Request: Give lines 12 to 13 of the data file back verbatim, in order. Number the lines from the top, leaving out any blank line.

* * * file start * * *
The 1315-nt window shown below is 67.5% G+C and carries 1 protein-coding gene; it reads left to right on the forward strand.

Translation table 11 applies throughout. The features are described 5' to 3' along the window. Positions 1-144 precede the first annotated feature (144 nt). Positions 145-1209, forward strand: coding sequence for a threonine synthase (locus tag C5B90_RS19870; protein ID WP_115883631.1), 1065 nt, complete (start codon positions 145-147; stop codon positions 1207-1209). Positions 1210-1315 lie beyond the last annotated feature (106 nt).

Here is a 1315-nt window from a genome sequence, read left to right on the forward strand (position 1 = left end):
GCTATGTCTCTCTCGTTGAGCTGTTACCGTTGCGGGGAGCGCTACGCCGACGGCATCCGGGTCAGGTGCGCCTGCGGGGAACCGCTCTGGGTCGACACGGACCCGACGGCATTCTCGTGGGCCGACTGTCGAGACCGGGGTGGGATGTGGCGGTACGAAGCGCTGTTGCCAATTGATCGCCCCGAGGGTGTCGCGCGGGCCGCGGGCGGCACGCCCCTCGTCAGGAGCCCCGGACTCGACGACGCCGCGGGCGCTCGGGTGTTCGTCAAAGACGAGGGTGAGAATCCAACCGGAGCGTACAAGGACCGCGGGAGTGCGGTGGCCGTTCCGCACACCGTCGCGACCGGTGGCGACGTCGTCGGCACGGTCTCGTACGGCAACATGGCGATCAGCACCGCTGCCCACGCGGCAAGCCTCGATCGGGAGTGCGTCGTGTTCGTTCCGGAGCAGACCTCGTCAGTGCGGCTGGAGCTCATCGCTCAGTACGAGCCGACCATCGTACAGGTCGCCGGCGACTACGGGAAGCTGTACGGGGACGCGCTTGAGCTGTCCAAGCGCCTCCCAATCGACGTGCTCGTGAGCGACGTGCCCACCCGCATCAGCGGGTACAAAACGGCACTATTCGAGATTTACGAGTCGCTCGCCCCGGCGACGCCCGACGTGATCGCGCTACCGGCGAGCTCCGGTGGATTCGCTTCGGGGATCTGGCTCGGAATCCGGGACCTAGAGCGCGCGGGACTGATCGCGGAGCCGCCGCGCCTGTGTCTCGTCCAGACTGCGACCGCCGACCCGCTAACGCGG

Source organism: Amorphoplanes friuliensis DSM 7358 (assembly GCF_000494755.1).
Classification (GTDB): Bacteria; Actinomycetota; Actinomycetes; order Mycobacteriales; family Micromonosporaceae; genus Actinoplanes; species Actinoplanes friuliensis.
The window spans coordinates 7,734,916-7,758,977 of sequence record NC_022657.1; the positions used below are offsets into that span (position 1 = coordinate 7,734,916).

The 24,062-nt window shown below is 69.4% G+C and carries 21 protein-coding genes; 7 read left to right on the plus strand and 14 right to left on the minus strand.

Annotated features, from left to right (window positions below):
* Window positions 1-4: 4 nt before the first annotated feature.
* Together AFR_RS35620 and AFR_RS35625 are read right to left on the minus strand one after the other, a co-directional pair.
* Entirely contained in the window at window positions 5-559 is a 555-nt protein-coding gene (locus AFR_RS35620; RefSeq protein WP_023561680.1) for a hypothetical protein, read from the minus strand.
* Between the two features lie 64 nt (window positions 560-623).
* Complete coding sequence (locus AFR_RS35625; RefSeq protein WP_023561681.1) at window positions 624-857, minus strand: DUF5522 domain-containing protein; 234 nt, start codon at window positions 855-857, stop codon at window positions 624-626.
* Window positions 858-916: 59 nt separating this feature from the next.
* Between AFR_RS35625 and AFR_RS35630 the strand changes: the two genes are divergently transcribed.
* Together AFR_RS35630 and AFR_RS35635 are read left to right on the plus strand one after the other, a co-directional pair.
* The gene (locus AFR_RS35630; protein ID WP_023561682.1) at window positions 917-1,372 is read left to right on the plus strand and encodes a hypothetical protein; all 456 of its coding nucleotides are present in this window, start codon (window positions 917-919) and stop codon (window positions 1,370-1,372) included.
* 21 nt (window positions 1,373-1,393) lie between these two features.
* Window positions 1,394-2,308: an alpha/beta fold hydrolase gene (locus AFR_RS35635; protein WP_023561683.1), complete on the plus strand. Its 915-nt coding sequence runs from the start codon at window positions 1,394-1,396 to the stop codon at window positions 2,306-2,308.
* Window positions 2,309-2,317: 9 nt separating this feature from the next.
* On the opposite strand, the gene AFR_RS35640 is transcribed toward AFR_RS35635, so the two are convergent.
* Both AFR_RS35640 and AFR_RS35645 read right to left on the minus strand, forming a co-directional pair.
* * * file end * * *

* Entirely contained in the window at window positions 5-559 is a 555-nt protein-coding gene (locus AFR_RS35620; RefSeq protein WP_023561680.1) for a hypothetical protein, read from the minus strand.
* Between the two features lie 64 nt (window positions 560-623).